Experience and opportunities to observe bucks from all different age classes are the best way to learn how to make the best estimate of a buck’s age while he is still on the hoof. However most hunters, including myself, catch a glimpse of a buck older than 3 1/2 years maybe only a few times each year. So obtaining enough repetition can be very difficult. You can find images on the web posted by game managers or study groups, but I recommend contacting your local DNR office. Odds are they will most likely have images of the same value and from the deer herd in your state. Therefore, you won’t be hunting in Maryland and using age class images from Iowa.
Teeth from harvested deer are the best tool for accurately determining the age of the deceased animal. This process takes some skill and training of which I have yet to acquire. However I do have a grasp of the basic principles. A deer’s tooth wear and replacement of its premolars and molars on the lower jaw is generally consistent across the country and through the ages. Luckily, I have found a greatly detailed report describing the exact process for aging deer in this way at the Texas Parks and Wildlife Department www.tpwd.state.tx.us/publications/pwdpubs/media/pwd_bk_w7000_0755.pdf .
To paraphrase this report, you want to identify the number of teeth present and the wear upon each tooth and/or tooth part. The tooth parts are:
- Cusp – a point or projection on a tooth
- Back Cusp – the very back cusp on tooth 6 on cheekside of jaw
- Lingual Crest – tooth ridge adjacent to the tongue
- Enamel – hard, white outer coating of a tooth
- Dentine – soft inner core of a tooth (dark brown in color)
- Infundibulum – crescent-shaped depression in the central crown of a tooth between the enamel ridge or crest
Fawns have 5 or less teeth and 3 cusps on the third premolar (3rd tooth from the front). Sometimes in late dropped fawns, the 5th tooth hasn’t erupted yet.
1 1/2 Yr Old
The third premolar still has 3 cusps that shows heavy wear and the 6th tooth has erupted and is just visible above the gumline.
2 1/2 Yr Old
Lingual crests on all molars are sharp and pointed. The third premolar now has only 2 cusps and the back cusp of the last molar is sharp and pointed. Here is where it can get tricky to the novice. From here on out, you start to compare enamel and dentine on each tooth. At this age, the enamel is wider than the dentine on all three molars (teeth 4,5, and 6th from the front).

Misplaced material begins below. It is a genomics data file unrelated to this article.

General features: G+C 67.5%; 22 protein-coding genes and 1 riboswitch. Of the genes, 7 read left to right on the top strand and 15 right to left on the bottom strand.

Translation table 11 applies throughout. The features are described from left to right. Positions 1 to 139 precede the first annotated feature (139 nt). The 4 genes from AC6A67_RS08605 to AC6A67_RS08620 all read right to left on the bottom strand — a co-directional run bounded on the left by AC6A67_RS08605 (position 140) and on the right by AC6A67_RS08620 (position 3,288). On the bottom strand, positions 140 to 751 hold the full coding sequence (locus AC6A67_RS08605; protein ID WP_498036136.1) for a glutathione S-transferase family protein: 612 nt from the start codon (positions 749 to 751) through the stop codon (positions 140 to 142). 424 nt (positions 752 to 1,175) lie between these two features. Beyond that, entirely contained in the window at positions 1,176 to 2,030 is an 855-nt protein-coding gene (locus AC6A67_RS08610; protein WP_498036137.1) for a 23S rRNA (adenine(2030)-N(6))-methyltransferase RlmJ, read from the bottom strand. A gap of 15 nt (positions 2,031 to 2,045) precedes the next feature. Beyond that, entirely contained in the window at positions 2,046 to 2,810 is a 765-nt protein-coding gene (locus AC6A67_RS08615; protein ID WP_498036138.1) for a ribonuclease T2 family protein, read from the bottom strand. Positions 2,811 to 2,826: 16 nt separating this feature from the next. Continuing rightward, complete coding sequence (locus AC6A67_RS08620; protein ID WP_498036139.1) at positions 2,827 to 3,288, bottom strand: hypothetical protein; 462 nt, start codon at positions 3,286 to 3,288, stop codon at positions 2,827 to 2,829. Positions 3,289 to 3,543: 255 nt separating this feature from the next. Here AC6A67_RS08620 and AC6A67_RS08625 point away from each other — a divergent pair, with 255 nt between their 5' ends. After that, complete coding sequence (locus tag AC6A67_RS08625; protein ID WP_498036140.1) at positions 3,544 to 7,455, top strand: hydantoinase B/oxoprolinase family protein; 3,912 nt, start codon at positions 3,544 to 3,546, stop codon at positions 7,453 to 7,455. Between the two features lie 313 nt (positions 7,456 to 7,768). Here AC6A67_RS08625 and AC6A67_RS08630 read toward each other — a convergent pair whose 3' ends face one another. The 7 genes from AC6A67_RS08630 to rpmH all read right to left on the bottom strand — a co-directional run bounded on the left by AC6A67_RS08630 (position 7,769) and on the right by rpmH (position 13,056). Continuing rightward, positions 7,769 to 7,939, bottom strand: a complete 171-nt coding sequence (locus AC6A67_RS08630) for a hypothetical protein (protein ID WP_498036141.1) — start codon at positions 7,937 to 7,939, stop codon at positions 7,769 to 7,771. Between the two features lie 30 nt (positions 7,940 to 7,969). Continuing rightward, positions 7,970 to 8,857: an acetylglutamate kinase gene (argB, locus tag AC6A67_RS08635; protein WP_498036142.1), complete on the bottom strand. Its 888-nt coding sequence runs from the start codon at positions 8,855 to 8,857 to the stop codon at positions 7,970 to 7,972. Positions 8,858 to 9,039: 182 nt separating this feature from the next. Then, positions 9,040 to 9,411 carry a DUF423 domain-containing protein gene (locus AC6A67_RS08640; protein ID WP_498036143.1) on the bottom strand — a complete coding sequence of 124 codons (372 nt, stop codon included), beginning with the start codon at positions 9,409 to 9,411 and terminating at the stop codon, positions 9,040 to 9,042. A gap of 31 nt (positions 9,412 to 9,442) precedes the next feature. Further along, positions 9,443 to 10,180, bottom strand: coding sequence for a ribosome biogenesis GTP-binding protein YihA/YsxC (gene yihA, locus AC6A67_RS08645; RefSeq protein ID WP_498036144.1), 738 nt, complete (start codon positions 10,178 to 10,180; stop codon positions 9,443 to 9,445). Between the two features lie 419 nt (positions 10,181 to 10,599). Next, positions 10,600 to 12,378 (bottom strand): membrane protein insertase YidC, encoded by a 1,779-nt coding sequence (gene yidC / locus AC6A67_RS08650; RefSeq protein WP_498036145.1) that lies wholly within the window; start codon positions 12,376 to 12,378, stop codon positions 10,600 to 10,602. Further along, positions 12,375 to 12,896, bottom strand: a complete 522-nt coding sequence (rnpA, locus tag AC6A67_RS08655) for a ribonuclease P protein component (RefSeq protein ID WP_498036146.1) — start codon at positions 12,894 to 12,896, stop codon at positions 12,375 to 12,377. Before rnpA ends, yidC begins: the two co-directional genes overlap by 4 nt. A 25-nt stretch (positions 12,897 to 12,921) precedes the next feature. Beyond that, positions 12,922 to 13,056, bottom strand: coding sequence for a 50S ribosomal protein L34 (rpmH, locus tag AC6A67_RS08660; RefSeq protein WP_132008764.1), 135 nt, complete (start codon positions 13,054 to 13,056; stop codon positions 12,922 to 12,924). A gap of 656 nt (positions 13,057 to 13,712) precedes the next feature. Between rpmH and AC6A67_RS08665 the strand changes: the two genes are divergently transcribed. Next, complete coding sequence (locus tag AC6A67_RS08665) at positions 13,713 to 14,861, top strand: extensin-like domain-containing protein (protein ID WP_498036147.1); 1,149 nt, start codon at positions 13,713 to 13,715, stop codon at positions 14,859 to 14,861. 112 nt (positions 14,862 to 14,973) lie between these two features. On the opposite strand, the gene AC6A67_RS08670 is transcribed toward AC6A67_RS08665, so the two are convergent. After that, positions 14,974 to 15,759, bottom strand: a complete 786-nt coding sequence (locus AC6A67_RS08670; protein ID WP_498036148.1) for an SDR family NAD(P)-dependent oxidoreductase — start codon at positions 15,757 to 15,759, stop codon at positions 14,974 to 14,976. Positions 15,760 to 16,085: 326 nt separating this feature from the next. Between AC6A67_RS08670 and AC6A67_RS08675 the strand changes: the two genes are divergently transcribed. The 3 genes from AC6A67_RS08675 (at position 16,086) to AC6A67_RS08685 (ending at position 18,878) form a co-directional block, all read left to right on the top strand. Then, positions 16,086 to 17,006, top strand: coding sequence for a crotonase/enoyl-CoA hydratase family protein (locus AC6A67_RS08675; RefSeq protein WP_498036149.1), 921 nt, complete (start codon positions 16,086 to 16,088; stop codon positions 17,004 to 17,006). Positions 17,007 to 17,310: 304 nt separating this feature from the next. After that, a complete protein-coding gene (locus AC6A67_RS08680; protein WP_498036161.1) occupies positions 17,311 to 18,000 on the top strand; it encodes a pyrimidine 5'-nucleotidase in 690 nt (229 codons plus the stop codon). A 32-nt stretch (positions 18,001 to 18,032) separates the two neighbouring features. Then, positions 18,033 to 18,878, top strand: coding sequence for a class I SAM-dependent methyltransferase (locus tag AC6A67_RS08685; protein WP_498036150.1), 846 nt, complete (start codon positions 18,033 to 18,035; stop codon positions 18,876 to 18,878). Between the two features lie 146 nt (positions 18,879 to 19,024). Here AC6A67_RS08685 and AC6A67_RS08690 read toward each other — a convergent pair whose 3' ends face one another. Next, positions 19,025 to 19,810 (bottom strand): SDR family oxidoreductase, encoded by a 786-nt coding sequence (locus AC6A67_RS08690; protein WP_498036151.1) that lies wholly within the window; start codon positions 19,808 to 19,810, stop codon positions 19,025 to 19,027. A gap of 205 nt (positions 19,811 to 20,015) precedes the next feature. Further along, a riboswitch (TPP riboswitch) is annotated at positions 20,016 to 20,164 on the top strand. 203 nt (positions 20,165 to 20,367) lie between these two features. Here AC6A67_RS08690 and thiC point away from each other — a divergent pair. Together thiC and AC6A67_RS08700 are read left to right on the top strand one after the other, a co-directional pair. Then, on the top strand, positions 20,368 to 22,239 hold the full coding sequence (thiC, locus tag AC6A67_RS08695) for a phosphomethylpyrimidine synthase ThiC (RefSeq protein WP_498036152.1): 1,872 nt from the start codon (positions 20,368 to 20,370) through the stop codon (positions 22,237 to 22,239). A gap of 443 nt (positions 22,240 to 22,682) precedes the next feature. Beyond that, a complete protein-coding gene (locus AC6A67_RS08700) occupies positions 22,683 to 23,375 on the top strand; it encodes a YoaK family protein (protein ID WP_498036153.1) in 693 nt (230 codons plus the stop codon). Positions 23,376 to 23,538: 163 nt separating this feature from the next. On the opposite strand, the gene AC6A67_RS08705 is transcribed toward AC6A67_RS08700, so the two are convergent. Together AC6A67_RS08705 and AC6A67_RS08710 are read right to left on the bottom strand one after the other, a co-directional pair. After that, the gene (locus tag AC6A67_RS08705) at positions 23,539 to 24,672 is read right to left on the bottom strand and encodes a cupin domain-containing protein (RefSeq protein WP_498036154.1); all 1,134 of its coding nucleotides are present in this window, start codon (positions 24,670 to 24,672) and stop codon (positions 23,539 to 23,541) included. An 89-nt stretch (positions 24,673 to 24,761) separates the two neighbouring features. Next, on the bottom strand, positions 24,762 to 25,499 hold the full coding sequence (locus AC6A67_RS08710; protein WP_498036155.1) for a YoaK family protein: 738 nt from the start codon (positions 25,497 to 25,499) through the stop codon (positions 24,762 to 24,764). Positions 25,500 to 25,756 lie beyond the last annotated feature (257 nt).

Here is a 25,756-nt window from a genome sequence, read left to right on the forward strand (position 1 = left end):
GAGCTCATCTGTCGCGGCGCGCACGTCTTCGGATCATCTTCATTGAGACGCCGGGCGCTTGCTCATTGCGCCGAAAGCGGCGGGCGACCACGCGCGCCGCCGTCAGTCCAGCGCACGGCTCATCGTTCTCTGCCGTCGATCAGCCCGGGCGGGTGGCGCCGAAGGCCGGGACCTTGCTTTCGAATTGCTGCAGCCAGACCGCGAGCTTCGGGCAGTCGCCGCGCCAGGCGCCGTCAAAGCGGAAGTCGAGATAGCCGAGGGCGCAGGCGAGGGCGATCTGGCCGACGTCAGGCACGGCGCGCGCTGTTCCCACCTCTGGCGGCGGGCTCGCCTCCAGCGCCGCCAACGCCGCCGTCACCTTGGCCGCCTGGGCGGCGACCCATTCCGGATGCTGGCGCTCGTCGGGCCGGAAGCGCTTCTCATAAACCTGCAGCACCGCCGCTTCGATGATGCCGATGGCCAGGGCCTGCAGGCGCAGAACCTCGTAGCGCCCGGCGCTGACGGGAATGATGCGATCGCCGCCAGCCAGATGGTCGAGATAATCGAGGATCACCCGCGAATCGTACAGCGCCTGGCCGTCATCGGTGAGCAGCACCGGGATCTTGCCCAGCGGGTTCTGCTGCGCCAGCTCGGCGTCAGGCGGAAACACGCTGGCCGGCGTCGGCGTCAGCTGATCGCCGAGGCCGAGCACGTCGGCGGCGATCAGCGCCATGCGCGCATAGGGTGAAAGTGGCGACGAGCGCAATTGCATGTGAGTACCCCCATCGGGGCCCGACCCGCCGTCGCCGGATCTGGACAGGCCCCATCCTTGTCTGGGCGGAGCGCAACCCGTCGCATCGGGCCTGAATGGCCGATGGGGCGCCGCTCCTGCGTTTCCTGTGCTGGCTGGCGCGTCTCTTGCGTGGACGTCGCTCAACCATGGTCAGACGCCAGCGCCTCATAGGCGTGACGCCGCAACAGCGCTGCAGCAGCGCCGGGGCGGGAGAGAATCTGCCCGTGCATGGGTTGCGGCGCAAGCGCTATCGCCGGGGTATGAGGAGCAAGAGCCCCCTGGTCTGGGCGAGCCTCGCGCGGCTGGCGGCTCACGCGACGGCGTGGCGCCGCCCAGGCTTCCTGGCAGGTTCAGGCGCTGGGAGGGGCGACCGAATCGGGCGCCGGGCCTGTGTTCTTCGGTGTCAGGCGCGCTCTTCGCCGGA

3 1/2 Yr Old
You want to look at tooth 4 and 6 at this age. The lingual crest of tooth 4 has become blunt and the dentine is as wide if not wider than the enamel. The back cusp of tooth 6 is forming concavity.
4 1/2 Yr Old
The lingual crest on tooth 4 is nearly rounded off and its has become blunt on tooth 5. The dentine in tooth 4 is twice as wide as the enamel and wider than the enamel in tooth 5. The back cusp of tooth 6 has been worn to the point that it now slopes downward toward the cheek.
5 1/2 Yr Old
The lingual crest is worn away on tooth 4, rounded on tooth 5, and blunt on tooth 6.The dentine in tooth 6 is now wider than the enamel.
The report continues through age 8 1/2 years, but since the majority of bucks hunted on the average farm or public land rarely live beyond 5 1/2 years, I will stop here. The state of Texas is considered by many to be the grandfather of whitetail deer management and so was my first choice as a resource on this matter and they have my thanks.
A “trophy” determined by rack size is relevent to the region where you may be hunting, but harvesting a mature deer over the age 3 1/2 years is a trophy any where in the whitetail’s range. For the most of us, we will never be sitting on thousands of acres of private, highly managed hunting land with the luxury of passing on 140″ 4 1/2 year olds for a chance at a booner a year older in age. Therefore, hunting free-range whitetails and selecting only mature deer for harvest will require cooperation from the neighbors as well, to achieve a healthier well aged deer herd with older bucks. Given a mature buck’s home range may vary from a 100 acres to over a square mile, and the distances in which a rutting buck is willing to travel for a ready doe, getting cooperation from enough neighbors to see a significant improvement will be tough to say the least. But it is this humble hunter’s opinion that it is something for which we should strive.
Afterall, this is not a meant to be a spark into the whole meat vs trophy hunter debate. But rather just something to ignite your curiosity so the next time a young 8pt steps out and before you pull the trigger or touch your release, you may wonder how old is he? How much bigger might he become? Let your curiosity get the better of you and let that young buck fulfill the genetic potential with which he was born.
Good luck and good hunting!
“A Guide to Age Determination of White-tailed Deer,” Texas Parks and Wildlife Department, Cain, Alan and Mike Wallace
All photos of bucks were captured by the DEER30 Outdoors team trail cameras